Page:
How To Do a Proper Hip Hinge Exercise

Have you ever made the slightest movement and suddenly tweaked your back? If this sounds familiar, you are definitely not alone.
According to one study, 84% of people (that’s about 8 in 10) will have or have had some kind of back pain. This number may feel discouraging, but a majority of back pain is preventable. The source of your back pain is likely related to your posture and how you move through your daily activities. Making adjustments to the way you move can go a long way.
Understanding the anatomy of the spine, muscles of the spine, and how the spine moves will help reduce your chances of tweaking your back. The simple task of bending over to pick something up can hurt your back if you perform the motion incorrectly. Learning a simple movement pattern called a hip hinge can prevent back pain.
Movements such as bending over to pick up an object or going to sit in a chair should begin with the hips, not the knees or back. Before you start to perform this simple, yet functional movement, you have to know what it feels like to perform it properly.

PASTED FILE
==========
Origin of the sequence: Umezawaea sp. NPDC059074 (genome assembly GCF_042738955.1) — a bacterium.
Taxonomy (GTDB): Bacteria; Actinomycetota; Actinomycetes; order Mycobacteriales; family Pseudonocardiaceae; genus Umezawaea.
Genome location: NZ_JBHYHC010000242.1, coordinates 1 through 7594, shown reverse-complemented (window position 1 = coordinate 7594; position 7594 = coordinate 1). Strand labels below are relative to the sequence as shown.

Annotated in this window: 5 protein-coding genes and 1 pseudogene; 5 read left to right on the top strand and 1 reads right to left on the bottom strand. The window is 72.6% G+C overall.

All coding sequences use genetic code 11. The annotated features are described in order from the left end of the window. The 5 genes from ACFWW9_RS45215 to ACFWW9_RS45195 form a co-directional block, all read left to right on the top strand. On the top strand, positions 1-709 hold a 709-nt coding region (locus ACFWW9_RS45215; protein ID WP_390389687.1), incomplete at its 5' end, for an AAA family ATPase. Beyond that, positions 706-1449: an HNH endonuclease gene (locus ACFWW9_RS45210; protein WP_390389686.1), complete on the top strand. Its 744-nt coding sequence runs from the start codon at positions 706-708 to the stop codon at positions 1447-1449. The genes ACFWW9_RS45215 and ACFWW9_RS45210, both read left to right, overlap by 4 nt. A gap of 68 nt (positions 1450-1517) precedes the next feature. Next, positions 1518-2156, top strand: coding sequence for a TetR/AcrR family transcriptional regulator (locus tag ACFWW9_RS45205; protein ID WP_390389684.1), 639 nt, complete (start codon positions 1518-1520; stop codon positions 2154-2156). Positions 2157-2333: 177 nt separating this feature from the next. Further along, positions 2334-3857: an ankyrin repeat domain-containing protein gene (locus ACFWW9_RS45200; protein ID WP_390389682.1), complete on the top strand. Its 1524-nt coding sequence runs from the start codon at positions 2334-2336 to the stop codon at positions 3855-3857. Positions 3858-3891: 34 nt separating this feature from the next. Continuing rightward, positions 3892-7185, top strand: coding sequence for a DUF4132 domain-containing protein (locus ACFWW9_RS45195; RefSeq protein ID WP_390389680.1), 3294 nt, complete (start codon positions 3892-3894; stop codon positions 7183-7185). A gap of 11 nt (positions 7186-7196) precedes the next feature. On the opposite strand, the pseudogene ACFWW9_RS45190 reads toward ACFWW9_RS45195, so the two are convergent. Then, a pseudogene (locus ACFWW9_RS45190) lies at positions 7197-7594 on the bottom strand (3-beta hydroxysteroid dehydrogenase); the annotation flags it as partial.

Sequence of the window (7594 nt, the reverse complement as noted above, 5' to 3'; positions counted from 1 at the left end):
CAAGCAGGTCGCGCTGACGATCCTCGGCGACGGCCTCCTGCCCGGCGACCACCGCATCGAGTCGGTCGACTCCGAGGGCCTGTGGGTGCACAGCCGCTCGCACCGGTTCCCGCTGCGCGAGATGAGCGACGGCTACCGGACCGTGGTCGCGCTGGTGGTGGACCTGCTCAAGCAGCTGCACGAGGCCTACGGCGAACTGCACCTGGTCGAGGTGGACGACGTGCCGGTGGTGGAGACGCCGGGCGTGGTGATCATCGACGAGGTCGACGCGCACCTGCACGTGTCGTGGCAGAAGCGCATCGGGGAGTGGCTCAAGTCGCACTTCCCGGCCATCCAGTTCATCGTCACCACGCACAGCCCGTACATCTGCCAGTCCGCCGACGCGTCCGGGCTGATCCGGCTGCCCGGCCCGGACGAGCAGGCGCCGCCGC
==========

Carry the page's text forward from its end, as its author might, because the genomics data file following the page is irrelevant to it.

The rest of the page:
Let’s practice by doing a 3-point hip hinge exercise with a long pole. This will help you experience what a proper hip hinge should feel like and help your body get used to moving this way.

Hip Hinge Exercise

Grab a pole behind your back so the back of your head, your upper back, and your butt are in contact with the pole.
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In this position, bend, or hinge forward making sure the pole is in continuous contact at all 3 points- the back of the head, upper back, and butt.
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Do this for 3 sets of 15.  Remember, practice makes perfect. Soon you will do this automatically when bending over.
After you’ve got the hip hinge down and are able to perform it without the pole, it’s time to strengthen the muscles involved with this movement. An excellent exercise for strengthening the muscles is called a Good Morning.

Good Morning Exercise

To do this exercise, stand with feet parallel to each other, shoulder width apart, slack in the knees, and weight through the heels.
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Keep your back flat and hinge from the hips, bringing your torso towards the floor and then returning back to the starting position. Looks similar to the 3-point hip hinge, right?
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Learning how to hinge from the hips and not use your back to bend over or squat can greatly help reduce the chances of back pain and maintain long-term health of your spine.